The way people work changed drastically during the COVID-19 pandemic. This also led to a growing problem – time fraud in remote workers.
With so many people suddenly working from home, it became even more difficult to track whether employees were working as much as they claimed. Uncovering this fraud isn’t always easy, though.
Require Regular Check-ins
A simple way to combat time fraud in remote workers is to require regular check-ins throughout the day. While it’s not fool-proof, it does help hold remote employees more accountable. You can require check-ins every hour or even every half hour. Naturally, this would exclude scheduled breaks and lunches.
Emails, chat apps and even video apps can serve as a check-in option. Employers can also check-in randomly with employees to see how quickly they respond. Long delays could signal the employee is not actually working.
While some remote workers actually are having to work longer hours due to a lack of employees, companies should always be able to account for the extra hours. If you downsized from 10 people to three, you’ll likely see an increase in hours for those three employees, especially as they adjust to added responsibilities. However, if you haven’t made any changes beyond employees just working remotely, you shouldn’t see sudden surges in overtime.
Contact employees to ask what’s going on. A common form of time fraud in remote workers is logging in to the company software and staying logged in longer than necessary. They then use this as proof that they were working late. In this instance, track the actual activity of employees when they’re using company tools and apps. If they’re logged in, but their mouse never moved, it’s likely fraud.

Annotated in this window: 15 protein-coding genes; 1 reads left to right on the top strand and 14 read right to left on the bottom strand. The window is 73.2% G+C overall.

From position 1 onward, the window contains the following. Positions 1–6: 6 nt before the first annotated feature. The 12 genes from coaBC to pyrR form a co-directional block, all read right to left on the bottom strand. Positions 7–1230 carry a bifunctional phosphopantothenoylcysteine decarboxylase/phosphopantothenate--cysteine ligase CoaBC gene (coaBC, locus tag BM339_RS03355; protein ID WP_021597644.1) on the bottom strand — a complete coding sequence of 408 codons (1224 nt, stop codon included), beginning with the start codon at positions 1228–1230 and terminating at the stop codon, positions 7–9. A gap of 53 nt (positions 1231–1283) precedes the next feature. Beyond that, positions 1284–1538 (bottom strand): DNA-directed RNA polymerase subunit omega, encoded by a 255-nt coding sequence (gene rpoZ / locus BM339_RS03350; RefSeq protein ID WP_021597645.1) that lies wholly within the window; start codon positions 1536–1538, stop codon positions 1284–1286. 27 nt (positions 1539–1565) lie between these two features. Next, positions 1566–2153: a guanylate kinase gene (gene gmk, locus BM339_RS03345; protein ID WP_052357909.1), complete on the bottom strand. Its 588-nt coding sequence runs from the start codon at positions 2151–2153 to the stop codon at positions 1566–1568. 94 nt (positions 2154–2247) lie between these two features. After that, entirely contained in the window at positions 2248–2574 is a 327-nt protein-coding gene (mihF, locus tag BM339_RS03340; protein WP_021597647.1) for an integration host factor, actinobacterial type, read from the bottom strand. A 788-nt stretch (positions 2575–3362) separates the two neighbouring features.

Since remote workers aren’t in the office, it’s easier to goof off versus working. Help spot time fraud and keep employees on task by assigning them tasks each day or week. They’re required to submit proof and check items off the list. You can use project management apps for this.
Employees who can’t keep up may either be having trouble adjusting to working from home or they’re trying to commit time fraud. For instance, they might only work four hours a day, but claim they’re working eight. Struggling to finish everything in half the time is a sign something’s wrong.
Rely On Other Employees
Ask all of your employees to watch for signs of time fraud. While this is harder when everyone’s working remotely, there are a few things to look for, such as:
· Difficulty getting responses in a timely manner
· Asking co-workers to handle tasks for them
· Making constant excuses as to why they’re not available, yet still supposedly working full time
· Conversations about not actually working
· Pictures on social media taken during work hours (such as visiting a museum or going shopping)
Set up an ethics hotline for employees to report suspicious behavior. No one has to even share their own name. Knowing that co-workers could be reporting them helps to reduce time fraud in remote workers.
You can also require an activity tracking app on remote devices, but many employees don’t feel safe using those. Ethics hotlines make a great and efficient compromise.